The Australian Horse Industry Council, the Australian Harness Racing Council and the Australian Racing Board are the peak horse industry representative bodies and are the only bodies in the horse industry that are eligible to become signatories to the EADRA. I have a problem with that because they do not represent everyone in the industry. People who are generally interested in horses and run them for pleasure do not get a voice on these councils. These councils are the big boys from the big end of town. The little guys get no say. They do not get a say as to what vaccine could and should be used and whether it should be a live strain or not or about what they believe is best thing to do for their horses. Some of these people are very concerned that their prize horses will be weakened by the vaccines that are accepted for use under the signed agreements. It is wrong that the Australian Horse Industry Council purports to represent these members. Most of them cannot go to the meetings where these decisions take place, and they are not informed of how these decisions are made or that decisions were made. Many members were quite shocked and surprised when they found out that this levy was going to be applied across the board and that they were going to pick up the majority of the cost.

I believe that the Minister for Agriculture, Fisheries and Forestry and the former minister have tried to do their very best across this entire process. But I do not think that they have arrived at the right result. People involved with pleasure and hobby horses are not the ‘industry’. They are not represented by the bodies that are signatories to the EADRA. It is as simple as that. People in my electorate have expressed a lot of knowledge on these issues. I am thankful to the department for sparing some time to talk with me, which I thank the minister for. The minister—who is seated at the table this morning—provided me an opportunity to speak with the department on issues raised by my West Wyalong equine community. That community have quite a bit of knowledge and are quite up to speed with what is happening. They had, I thought, reasonable and genuine questions to put, and the department was able to address many of the concerns that they raised. But I am still concerned that a disproportionate amount of the cost will be shouldered by the pleasure horse industry. I do not believe that it makes up the so-called ‘industry’. That is the unfairness of it.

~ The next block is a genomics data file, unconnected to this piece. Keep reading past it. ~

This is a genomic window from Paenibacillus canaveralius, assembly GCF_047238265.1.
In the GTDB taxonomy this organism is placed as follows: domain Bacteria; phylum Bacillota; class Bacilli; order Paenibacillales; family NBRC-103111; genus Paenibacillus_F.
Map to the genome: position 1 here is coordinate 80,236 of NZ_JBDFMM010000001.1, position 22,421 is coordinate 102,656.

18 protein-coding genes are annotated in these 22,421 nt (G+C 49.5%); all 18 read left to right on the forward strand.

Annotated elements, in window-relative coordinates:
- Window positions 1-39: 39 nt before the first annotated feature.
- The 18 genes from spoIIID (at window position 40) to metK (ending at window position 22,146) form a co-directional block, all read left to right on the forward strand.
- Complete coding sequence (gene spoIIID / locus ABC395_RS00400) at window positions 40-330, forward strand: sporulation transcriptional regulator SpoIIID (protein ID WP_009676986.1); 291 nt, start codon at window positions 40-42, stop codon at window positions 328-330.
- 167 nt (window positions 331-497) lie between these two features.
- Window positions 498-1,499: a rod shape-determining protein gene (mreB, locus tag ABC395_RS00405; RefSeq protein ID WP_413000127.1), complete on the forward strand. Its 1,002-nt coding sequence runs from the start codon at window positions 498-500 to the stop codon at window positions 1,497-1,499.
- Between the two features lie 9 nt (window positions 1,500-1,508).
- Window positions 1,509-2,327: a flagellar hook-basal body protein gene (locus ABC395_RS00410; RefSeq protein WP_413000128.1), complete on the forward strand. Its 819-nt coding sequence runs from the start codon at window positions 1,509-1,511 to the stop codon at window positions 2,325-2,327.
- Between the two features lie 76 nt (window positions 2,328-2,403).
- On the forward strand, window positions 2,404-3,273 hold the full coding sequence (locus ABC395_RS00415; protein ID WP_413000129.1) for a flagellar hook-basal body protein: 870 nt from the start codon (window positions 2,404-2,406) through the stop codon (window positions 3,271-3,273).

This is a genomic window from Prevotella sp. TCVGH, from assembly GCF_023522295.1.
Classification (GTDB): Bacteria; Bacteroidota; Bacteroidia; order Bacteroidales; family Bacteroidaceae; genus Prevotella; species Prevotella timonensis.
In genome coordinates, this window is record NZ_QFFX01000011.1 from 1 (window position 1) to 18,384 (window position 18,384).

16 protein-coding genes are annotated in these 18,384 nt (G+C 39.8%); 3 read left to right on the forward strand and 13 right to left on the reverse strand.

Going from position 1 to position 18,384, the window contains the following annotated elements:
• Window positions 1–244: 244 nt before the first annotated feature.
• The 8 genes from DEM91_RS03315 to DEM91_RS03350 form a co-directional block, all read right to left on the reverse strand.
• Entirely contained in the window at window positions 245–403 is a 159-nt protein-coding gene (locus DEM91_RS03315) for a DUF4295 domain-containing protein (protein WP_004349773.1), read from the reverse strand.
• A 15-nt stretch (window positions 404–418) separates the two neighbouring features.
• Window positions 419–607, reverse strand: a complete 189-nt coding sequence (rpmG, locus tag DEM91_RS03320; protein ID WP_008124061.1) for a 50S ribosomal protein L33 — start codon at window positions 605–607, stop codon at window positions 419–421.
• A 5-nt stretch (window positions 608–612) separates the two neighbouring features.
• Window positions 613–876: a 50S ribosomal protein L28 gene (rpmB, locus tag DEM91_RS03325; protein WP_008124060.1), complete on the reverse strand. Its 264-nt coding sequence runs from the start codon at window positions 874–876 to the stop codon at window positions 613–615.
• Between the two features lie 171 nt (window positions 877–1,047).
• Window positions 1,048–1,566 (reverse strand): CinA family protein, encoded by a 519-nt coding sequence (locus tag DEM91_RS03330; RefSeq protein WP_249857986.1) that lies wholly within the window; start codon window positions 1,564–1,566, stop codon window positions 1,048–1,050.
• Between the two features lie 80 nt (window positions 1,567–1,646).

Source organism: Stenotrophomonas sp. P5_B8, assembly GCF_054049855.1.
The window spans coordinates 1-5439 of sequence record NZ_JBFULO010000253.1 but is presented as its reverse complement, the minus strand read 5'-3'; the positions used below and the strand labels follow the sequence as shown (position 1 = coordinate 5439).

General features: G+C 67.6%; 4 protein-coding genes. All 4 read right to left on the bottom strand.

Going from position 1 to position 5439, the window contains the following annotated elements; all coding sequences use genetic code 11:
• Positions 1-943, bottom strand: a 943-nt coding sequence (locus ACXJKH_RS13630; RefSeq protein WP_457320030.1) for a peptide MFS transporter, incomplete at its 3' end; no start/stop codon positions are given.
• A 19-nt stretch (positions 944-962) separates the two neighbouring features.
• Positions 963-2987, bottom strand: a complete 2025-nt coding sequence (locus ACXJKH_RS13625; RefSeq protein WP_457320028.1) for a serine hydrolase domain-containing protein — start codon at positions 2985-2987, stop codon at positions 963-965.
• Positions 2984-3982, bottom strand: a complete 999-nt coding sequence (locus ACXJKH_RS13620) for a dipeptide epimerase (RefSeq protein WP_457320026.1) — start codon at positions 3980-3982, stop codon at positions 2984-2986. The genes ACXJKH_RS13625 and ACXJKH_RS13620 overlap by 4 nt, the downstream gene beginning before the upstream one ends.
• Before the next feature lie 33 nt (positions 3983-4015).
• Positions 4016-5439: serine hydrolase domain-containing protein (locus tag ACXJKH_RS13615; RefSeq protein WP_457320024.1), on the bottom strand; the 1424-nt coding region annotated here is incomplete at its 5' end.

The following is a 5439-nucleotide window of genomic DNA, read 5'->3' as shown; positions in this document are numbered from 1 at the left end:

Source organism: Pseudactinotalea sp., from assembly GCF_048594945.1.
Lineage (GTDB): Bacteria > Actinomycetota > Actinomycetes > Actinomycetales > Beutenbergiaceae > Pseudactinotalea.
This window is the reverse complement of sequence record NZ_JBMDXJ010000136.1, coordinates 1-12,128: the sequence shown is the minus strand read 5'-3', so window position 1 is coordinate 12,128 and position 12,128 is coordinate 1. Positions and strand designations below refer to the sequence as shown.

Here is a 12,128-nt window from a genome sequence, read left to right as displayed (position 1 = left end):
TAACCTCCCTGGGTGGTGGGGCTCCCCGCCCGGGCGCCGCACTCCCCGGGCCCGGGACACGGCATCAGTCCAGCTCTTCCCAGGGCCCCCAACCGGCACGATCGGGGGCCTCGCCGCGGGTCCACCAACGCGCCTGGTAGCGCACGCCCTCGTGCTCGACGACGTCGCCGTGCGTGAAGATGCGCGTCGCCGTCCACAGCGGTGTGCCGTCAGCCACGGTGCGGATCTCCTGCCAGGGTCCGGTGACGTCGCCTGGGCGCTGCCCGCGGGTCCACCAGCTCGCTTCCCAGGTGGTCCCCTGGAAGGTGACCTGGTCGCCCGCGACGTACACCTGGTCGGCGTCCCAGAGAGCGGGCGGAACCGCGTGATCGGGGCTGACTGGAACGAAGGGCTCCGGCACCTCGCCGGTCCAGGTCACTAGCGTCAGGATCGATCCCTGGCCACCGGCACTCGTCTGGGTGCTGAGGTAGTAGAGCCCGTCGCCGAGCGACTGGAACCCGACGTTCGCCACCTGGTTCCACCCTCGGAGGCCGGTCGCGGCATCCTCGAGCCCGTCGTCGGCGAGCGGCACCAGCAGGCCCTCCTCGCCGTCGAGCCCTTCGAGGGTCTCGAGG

I believe absolutely that there needs to be a levy in the horse industry. There are levies in many areas—for instance, horticulture. Levies are part and parcel of a growing industry. Those who are part of an industry take a share in the advantages and milestones of that industry. It is about taking a market share in an industry that is created. It is about taking a share in the benefits from an export market for that industry. It is also about bringing better pest control and better opposition to residual diseases et cetera in an industry. All of those who are making a living out of that industry share in the levies. I am no stranger to levies. I have always been supportive of the idea that those involved in an industry should be part of making sure that that industry prospers, flourishes and grows, and a levy is quite a sensible measure to achieve that.